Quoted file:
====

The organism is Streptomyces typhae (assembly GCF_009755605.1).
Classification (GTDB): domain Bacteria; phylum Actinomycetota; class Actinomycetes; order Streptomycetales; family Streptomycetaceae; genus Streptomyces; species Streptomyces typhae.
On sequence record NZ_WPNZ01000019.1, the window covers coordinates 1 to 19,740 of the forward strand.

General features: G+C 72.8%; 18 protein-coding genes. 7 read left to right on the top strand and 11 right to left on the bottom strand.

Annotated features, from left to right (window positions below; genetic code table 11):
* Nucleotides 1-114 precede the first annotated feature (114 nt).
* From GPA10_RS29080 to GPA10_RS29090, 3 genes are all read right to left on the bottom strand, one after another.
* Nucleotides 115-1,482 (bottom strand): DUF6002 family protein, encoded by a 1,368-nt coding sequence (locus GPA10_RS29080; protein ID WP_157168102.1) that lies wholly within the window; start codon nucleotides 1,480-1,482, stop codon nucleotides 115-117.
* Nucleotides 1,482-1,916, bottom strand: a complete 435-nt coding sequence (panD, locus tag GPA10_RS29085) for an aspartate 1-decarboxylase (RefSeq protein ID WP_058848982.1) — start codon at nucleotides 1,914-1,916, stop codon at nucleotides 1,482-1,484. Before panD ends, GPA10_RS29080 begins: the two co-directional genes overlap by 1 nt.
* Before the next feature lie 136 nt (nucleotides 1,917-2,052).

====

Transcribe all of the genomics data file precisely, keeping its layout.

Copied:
The organism is Streptomyces typhae (assembly GCF_009755605.1).
Classification (GTDB): domain Bacteria; phylum Actinomycetota; class Actinomycetes; order Streptomycetales; family Streptomycetaceae; genus Streptomyces; species Streptomyces typhae.
On sequence record NZ_WPNZ01000019.1, the window covers coordinates 1 to 19,740 of the forward strand.

General features: G+C 72.8%; 18 protein-coding genes. 7 read left to right on the top strand and 11 right to left on the bottom strand.

Annotated features, from left to right (window positions below; genetic code table 11):
* Nucleotides 1-114 precede the first annotated feature (114 nt).
* From GPA10_RS29080 to GPA10_RS29090, 3 genes are all read right to left on the bottom strand, one after another.
* Nucleotides 115-1,482 (bottom strand): DUF6002 family protein, encoded by a 1,368-nt coding sequence (locus GPA10_RS29080; protein ID WP_157168102.1) that lies wholly within the window; start codon nucleotides 1,480-1,482, stop codon nucleotides 115-117.
* Nucleotides 1,482-1,916, bottom strand: a complete 435-nt coding sequence (panD, locus tag GPA10_RS29085) for an aspartate 1-decarboxylase (RefSeq protein ID WP_058848982.1) — start codon at nucleotides 1,914-1,916, stop codon at nucleotides 1,482-1,484. Before panD ends, GPA10_RS29080 begins: the two co-directional genes overlap by 1 nt.
* Before the next feature lie 136 nt (nucleotides 1,917-2,052).